In his 16 years as a fast food cook, Pablo Nervaez has learned to manage every cent, and every minute.
To support his two children in college and help his other son start a small business, Pablo pieced together three part-time jobs at McDonald’s, Carl’s Jr, and KFC. It was a brutal schedule: he’d finish at KFC at 4pm, and have to run across the street for his Carl’s Jr shift that started at the same time. He’d go hungry until his break several hours later, and could only sleep three or four hours a night.
Even with all three jobs, Pablo had to carefully watch his expenses so he could send money to his kids. He shares one room in an apartment where six people live — and to make the $500 deposit when he moved in, he cut back to eating one meal a day. After paying his rent and cell phone bill (needed so his managers can reach him) on the first of every month, he tries to get through the rest of the month spending as little as possible.
Pablo frequently asks his managers for more hours, but they don’t come through. Instead, they hire more part-time workers so they can avoid paying for benefits.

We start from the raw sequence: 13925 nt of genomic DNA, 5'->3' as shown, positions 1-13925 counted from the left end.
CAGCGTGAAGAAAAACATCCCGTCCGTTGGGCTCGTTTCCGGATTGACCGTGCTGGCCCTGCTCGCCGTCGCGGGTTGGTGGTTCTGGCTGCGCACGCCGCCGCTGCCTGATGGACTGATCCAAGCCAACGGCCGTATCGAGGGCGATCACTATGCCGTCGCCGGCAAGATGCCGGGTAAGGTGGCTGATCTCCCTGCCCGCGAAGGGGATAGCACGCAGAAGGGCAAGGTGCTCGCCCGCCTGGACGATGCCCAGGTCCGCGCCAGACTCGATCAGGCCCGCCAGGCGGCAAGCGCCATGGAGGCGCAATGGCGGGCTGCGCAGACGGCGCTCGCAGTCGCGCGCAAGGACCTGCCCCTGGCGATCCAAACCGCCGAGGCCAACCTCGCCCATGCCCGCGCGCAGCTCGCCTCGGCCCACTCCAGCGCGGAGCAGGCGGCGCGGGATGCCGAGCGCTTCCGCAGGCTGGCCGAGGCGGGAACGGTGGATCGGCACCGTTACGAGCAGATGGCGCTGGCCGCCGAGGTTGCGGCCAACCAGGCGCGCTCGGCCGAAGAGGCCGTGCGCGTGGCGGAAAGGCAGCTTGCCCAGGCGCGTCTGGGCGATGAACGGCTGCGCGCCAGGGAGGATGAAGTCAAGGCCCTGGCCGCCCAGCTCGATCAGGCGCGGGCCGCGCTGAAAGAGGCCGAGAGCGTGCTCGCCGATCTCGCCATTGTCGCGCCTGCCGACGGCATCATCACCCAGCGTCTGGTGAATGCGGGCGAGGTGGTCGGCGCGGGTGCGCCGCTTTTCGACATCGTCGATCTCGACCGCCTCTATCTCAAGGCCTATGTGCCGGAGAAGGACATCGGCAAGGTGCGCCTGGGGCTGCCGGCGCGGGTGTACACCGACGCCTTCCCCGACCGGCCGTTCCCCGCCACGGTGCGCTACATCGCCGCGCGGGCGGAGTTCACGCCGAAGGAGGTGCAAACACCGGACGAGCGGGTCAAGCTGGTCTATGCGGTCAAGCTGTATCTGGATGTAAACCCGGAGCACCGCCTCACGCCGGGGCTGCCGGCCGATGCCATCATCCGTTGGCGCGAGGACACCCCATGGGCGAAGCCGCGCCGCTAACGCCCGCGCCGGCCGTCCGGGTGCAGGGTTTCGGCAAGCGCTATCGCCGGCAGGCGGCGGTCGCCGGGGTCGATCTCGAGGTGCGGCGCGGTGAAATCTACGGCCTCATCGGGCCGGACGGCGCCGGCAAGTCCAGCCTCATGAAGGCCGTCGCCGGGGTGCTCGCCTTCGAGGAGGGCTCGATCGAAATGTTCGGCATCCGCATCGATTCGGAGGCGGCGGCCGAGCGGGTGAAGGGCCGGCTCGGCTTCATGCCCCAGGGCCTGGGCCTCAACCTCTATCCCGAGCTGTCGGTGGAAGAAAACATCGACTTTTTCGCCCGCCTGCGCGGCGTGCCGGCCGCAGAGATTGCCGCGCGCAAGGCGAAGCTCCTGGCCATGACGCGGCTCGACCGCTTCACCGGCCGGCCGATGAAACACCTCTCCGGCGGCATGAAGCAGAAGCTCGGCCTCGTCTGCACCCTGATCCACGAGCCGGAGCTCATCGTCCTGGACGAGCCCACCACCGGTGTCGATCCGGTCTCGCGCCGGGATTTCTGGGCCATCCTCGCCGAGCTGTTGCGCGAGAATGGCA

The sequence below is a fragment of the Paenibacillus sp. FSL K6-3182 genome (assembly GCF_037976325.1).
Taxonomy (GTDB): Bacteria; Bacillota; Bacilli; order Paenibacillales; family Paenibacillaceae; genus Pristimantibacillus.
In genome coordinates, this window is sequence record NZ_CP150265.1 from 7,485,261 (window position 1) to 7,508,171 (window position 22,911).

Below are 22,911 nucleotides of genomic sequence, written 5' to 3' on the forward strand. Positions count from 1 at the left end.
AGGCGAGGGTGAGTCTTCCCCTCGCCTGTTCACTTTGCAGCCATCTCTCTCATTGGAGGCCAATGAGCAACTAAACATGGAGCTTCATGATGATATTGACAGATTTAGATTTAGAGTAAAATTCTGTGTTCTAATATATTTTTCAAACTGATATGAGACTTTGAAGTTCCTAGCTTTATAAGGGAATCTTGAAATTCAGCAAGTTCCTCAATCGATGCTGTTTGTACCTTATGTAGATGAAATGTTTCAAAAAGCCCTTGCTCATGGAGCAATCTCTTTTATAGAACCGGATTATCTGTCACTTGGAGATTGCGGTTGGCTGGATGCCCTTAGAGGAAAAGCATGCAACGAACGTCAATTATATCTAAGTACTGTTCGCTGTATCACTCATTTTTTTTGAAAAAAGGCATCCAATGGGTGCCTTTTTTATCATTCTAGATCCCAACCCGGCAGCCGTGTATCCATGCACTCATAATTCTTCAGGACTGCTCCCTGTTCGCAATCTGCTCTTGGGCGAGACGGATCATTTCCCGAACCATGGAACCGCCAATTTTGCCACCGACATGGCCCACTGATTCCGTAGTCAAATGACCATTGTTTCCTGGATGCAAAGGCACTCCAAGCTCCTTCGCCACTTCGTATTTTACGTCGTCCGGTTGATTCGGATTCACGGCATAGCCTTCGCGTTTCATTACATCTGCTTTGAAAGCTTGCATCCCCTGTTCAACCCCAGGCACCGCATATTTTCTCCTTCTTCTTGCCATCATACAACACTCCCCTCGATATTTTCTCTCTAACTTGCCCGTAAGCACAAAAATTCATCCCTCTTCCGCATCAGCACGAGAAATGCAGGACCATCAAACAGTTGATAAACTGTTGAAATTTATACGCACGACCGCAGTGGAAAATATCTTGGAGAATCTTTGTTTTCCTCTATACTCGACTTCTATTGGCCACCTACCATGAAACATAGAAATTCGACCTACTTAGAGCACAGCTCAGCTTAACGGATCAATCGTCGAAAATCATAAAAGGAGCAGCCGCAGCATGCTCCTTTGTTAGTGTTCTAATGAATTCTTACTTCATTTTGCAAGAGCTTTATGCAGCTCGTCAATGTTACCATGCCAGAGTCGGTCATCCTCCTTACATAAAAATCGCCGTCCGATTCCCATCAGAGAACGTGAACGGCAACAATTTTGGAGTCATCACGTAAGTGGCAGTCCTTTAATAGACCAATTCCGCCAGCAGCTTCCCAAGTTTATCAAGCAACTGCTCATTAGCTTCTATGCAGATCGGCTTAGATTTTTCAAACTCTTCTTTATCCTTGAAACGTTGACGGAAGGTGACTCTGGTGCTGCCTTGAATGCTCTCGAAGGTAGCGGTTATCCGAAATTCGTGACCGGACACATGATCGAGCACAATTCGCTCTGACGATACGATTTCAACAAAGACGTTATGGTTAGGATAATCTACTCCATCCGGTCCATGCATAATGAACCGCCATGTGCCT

They give us fewer hours to avoid giving us benefits.
Yet even Pablo’s careful planning wasn’t enough when he badly injured his hand and had to stop working. With nowhere else to turn — his friends are all in the same situation, barely making ends meet — he took out a high-interest payday loan for $1,800 to make it through the first month.
He lost two of his jobs, and is now back working part-time at McDonald’s, cooking with only his other hand. He’s still trying to pay back the loan, which will cost over $2,500 with interest.
For Pablo, the Opportunity to Work initiative would help him get closer to a full-time job, with health care to have his hand treated properly. It means he wouldn’t have to rush from job to job, so he could get more sleep. And it means he’d have the money to start an emergency fund and avoid another predatory loan.
“I’ll do anything for my family,” Pablo says. “Measure E will help make sure my children can get an education and good jobs, so they don't go through what I have.”
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